Tomorrow is a big day for me


Tomorrow is a big day for me. Two years ago tomorrow, I woke up. My 41st birthday was two days away, and I woke up knowing that the only gift I wanted, the only dream I had left to allow myself, was divorce.

So two years ago tomorrow, never once having considered or mentioned it to anyone, I asked for a divorce.  There was shock.  Incredulity.  “I think you’re great!” I said.  “I think the world of you.  But I think if we’re really honest with each other, the truth is that you prefer sleeping with the kids.  And I prefer you sleeping with the kids, too.  Can we promise ourselves this?  Can we just accept this and not even try?  Can we please just not even try?  Because if we’re honest with ourselves, we shouldn’t even try.”  There were tears.  And then there was resolution.  And we hugged, and he went upstairs to crawl into bed with our boy, and sleep.

Fifty-six minutes.  Our whole Oh-my-god-I-can’t-believe-we’re-talking-about-divorce-oh-my-god-are-we-really-doing-this-thing?-let’s-be-kind-to-each-other-you-can-have-the-house-you-can-take-the-rugs – that whole, single conversation in which we at once introduced and then planned the division of our lives took all of 56 minutes.  Nearly 9 years of marriage, two children, a home, two businesses – all parsed out in 56 minutes.  If nothing else, marriage and two children had taught us to be efficient.

For nearly 9 years I had lived, barely breathing.  I kept throwing wild, exciting things at my life to distract myself from the fact that I had married a man with whom I had nothing in common, to whom I had very little to say.  On our honeymoon, I was bored.  So we started trying to have a baby.  Oddly enough, the baby didn’t make the marriage any better.  Clearly we needed another.  And a house – a massive fixer-upper of a house.  And then starting a business for him.  And then one for me.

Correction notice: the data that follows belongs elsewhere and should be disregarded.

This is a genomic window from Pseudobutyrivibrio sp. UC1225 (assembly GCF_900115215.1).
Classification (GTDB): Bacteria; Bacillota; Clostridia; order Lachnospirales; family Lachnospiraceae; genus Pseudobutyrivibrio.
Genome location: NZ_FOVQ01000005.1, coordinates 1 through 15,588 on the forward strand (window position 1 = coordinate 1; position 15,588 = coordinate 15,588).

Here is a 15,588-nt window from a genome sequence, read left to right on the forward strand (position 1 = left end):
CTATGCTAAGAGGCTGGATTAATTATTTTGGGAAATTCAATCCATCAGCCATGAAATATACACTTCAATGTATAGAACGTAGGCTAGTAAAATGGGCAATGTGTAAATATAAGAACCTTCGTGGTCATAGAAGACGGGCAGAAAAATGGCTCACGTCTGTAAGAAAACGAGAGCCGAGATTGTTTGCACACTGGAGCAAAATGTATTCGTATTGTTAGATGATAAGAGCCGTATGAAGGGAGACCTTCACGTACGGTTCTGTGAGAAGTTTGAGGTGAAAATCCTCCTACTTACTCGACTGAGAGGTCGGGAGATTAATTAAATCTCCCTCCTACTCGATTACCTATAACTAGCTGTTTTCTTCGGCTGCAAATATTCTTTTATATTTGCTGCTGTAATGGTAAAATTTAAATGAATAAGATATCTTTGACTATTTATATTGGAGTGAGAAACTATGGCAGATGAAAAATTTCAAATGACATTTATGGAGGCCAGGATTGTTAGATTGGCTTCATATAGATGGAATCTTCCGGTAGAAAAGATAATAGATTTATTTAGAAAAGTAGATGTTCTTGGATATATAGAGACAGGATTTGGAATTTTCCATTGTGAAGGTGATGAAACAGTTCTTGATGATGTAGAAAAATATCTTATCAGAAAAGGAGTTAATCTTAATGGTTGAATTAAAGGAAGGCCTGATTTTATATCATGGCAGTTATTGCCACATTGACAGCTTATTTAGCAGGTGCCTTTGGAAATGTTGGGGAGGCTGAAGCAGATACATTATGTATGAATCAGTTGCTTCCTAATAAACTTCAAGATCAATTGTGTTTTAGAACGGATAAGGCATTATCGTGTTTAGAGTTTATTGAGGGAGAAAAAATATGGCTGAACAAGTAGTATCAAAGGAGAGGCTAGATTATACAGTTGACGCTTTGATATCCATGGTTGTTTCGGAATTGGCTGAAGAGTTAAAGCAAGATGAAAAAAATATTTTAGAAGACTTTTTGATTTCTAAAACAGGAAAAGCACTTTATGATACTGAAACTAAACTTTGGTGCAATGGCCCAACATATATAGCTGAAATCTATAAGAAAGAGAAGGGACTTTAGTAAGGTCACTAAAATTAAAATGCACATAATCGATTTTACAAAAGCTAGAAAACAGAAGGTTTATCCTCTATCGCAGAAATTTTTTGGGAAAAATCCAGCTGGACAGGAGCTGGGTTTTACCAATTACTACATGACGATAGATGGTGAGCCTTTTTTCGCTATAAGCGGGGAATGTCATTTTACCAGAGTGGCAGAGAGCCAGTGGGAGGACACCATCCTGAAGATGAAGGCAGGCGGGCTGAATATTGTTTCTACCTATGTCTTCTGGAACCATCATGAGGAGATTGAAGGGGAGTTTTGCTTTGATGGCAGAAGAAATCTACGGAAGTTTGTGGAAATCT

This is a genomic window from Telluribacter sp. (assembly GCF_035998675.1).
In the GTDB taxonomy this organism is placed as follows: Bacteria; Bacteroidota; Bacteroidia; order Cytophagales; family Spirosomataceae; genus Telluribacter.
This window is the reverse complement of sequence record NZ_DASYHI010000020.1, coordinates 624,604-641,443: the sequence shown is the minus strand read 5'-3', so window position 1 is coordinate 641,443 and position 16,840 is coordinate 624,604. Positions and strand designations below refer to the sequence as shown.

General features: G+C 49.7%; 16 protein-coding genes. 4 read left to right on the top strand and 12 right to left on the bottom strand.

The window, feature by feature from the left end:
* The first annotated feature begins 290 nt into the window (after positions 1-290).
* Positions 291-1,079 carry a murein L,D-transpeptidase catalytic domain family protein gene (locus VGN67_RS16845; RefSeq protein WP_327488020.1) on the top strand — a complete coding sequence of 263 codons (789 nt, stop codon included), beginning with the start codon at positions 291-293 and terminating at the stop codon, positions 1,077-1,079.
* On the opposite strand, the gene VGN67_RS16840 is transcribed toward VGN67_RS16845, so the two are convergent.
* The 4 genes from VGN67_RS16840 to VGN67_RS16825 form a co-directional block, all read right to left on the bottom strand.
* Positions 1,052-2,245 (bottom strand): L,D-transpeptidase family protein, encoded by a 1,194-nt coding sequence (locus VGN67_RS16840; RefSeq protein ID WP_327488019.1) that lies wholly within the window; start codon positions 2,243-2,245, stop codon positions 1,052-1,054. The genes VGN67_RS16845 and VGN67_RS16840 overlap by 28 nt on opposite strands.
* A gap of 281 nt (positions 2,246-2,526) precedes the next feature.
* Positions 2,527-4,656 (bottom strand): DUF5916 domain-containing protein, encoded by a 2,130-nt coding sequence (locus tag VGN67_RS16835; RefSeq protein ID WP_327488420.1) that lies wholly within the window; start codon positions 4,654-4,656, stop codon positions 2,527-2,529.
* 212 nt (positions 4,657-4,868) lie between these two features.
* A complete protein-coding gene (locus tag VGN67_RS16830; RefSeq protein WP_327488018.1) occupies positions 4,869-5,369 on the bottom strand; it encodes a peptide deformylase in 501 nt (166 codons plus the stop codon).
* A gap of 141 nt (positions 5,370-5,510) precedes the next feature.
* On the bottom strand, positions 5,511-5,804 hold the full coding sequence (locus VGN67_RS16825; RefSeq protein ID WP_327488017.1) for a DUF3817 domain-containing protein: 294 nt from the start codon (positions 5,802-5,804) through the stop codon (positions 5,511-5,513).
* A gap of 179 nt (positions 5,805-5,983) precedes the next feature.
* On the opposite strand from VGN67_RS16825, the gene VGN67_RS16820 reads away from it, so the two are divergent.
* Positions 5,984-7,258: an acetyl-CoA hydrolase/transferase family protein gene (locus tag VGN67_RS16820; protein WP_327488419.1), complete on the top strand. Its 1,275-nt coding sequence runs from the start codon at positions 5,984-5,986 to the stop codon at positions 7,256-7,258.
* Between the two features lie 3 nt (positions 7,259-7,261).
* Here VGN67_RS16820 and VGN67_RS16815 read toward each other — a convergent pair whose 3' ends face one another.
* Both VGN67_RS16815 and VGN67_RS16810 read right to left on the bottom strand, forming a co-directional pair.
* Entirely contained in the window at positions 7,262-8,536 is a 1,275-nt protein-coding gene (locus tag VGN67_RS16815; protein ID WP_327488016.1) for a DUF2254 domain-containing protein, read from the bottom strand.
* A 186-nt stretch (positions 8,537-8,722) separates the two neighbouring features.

I completely checked out at home.  I started my own business when my daughter was 3 and my son 5 months old.  The insanity of that decision now blows me away.  Looking back, every single thing I did was an effort to get as much distance as possible between me and the life I had made at home.  I dreaded weekends.  My god.  Doesn’t that say it all.  I dreaded weekends.  I consoled myself that I was just “edgy” – I wasn’t like other mothers, nor did I want to be.  But the truth is that I felt like a failure as a mother, and, always the sore loser, I just didn’t want to “play.”  I talked to friends who seemed to actually enjoy their children and I wondered if there was something wrong with them, but knew deep down there was really just something wrong with me.  I thought it was funny when I described myself as the short-tempered, easily-irritated parent, or when I relayed the story of me screaming at my children when they were crying, scared at bedtime, “THE ONLY THING IN THIS HOUSE YOU HAVE TO BE AFRAID OF IS…ME!!!”  My god.  That was me.

And then two years ago tomorrow, I cracked open and let the light in.  My 40th birthday had come the year before.  By that time my husband and I did little more together than exchange information.  On my big day, I had to run out after dinner and buy myself cupcakes so the kids could sing to me.  As my birthday approached the following year – two years ago – a friend my age was diagnosed with pancreatic cancer and up and died three weeks later.  Fuck! I thought.  This shit doesn’t just keep on going?  At some point all this is – I am – going to end?  As I sat now contemplating my loss of another year – 10 days from my birthday – my husband said something about his toothless brother coming to visit on the 12th.  That’s my birthday, I said.  Oh, he said, a bit sheepishly, It is?